This bike has been a side project in my life for a long time. It was never about having a bike at the end of it, so much as enjoying the designing and building along the way.
My first love was my bicycle, three wheeled at first and then two.
I am no doubt not alone in this romantic memory (at least the two wheeled part), but the sense of freedom that bikes offer has never left me, and as a professional designer of cars, it was only natural that I sketched motorbikes on the side. I moved from England to California in 2000, and seeing the motorbike culture that is alive and well in Los Angeles where I live today, I began to appreciate the history of bike building and modifying that goes on all over the place here. Combining my passion for metal fabrication, it was soon after that I started laying out the design for a motorbike..
I was particularly inspired by some of the images I saw at an exhibition on California (Milk and Honey), that focused on the early years of the 20th century. A time where California needed to be sold to the populous back east in order to lure them out to a hot dry part of the country. Growing up in England, I was aware of the Brooklands circuit, where concrete banking still remains today, but I had never seen anything even in pictures, like the near 50 degree banking of the American Board tracks built in the same period in Los Angeles.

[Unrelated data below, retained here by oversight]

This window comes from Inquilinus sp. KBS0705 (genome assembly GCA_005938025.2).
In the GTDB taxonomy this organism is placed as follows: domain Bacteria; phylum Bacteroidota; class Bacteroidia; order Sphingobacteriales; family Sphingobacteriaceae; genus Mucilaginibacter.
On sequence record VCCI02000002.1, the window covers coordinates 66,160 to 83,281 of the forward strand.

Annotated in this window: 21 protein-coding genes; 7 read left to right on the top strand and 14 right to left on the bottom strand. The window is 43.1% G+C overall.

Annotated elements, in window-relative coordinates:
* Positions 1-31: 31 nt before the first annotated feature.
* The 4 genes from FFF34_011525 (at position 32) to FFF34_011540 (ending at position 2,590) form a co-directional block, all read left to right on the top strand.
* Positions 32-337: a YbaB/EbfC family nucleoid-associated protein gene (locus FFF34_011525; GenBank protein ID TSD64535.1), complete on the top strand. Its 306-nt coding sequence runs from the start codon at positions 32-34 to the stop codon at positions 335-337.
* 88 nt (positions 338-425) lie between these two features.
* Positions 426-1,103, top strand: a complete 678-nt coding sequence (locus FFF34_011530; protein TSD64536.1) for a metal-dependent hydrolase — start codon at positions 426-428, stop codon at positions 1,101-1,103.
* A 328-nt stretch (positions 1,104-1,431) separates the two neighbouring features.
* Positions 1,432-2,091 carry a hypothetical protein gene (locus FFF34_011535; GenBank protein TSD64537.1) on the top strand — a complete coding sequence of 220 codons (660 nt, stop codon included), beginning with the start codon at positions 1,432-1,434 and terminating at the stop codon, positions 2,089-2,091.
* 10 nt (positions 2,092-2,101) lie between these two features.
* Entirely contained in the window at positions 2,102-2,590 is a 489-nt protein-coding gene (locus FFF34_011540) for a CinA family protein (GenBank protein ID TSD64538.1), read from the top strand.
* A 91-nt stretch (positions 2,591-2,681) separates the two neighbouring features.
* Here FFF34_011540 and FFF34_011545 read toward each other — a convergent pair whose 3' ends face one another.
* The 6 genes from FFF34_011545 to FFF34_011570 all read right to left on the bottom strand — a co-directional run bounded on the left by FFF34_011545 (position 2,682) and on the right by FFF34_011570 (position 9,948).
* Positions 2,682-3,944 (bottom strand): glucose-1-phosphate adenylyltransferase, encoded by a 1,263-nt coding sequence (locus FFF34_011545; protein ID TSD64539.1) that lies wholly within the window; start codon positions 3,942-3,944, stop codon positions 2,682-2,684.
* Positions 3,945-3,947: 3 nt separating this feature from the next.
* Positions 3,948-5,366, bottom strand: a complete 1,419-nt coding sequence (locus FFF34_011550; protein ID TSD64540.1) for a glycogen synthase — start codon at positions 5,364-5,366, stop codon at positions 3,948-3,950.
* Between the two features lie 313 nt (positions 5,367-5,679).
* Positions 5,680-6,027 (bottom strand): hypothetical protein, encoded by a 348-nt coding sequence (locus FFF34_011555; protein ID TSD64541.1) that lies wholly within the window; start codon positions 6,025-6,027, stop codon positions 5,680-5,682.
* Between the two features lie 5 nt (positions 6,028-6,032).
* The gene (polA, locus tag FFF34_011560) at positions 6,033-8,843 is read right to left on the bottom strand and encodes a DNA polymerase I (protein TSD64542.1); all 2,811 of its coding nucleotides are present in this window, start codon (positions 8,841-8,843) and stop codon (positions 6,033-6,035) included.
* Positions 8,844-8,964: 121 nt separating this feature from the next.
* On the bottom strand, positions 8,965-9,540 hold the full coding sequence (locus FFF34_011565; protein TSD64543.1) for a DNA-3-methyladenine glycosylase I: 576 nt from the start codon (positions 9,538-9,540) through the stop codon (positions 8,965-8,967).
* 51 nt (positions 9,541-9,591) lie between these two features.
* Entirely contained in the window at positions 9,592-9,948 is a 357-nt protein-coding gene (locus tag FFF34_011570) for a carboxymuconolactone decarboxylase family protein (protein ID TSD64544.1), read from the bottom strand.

Visually speaking, the beautiful bikes of that era were closely related to their bicycle roots but were legitimate 100mph machines, and the riders of the day were very brave to say the least, not just because of the sketchy nature of the bikes mechanics, but also due to the unforgiving surface that they raced on. With next to useless safety gear, fatal crashes, fifty thousand spectators and horrific splinters remain in my mind from reading about that era of motorsport.